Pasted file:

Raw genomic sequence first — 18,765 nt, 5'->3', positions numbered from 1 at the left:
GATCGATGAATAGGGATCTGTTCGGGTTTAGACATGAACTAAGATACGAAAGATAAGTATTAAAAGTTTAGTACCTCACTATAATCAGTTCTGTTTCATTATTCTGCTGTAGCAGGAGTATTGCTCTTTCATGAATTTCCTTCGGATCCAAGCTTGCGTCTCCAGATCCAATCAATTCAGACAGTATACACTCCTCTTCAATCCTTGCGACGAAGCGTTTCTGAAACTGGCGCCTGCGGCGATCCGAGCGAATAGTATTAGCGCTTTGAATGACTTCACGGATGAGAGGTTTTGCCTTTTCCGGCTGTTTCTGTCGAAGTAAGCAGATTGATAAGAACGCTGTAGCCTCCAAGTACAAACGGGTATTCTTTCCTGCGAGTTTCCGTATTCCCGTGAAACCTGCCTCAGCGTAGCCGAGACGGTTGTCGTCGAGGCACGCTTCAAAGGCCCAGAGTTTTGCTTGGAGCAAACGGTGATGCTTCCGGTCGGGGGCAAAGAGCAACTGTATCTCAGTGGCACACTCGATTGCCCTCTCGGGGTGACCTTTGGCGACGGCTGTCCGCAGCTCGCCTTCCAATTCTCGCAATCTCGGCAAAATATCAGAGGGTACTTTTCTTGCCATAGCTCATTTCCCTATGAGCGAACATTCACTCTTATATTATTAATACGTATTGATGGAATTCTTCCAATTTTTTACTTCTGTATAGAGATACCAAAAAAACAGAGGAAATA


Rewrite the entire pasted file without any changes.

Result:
Raw genomic sequence first — 18,765 nt, 5'->3', positions numbered from 1 at the left:
GATCGATGAATAGGGATCTGTTCGGGTTTAGACATGAACTAAGATACGAAAGATAAGTATTAAAAGTTTAGTACCTCACTATAATCAGTTCTGTTTCATTATTCTGCTGTAGCAGGAGTATTGCTCTTTCATGAATTTCCTTCGGATCCAAGCTTGCGTCTCCAGATCCAATCAATTCAGACAGTATACACTCCTCTTCAATCCTTGCGACGAAGCGTTTCTGAAACTGGCGCCTGCGGCGATCCGAGCGAATAGTATTAGCGCTTTGAATGACTTCACGGATGAGAGGTTTTGCCTTTTCCGGCTGTTTCTGTCGAAGTAAGCAGATTGATAAGAACGCTGTAGCCTCCAAGTACAAACGGGTATTCTTTCCTGCGAGTTTCCGTATTCCCGTGAAACCTGCCTCAGCGTAGCCGAGACGGTTGTCGTCGAGGCACGCTTCAAAGGCCCAGAGTTTTGCTTGGAGCAAACGGTGATGCTTCCGGTCGGGGGCAAAGAGCAACTGTATCTCAGTGGCACACTCGATTGCCCTCTCGGGGTGACCTTTGGCGACGGCTGTCCGCAGCTCGCCTTCCAATTCTCGCAATCTCGGCAAAATATCAGAGGGTACTTTTCTTGCCATAGCTCATTTCCCTATGAGCGAACATTCACTCTTATATTATTAATACGTATTGATGGAATTCTTCCAATTTTTTACTTCTGTATAGAGATACCAAAAAAACAGAGGAAATA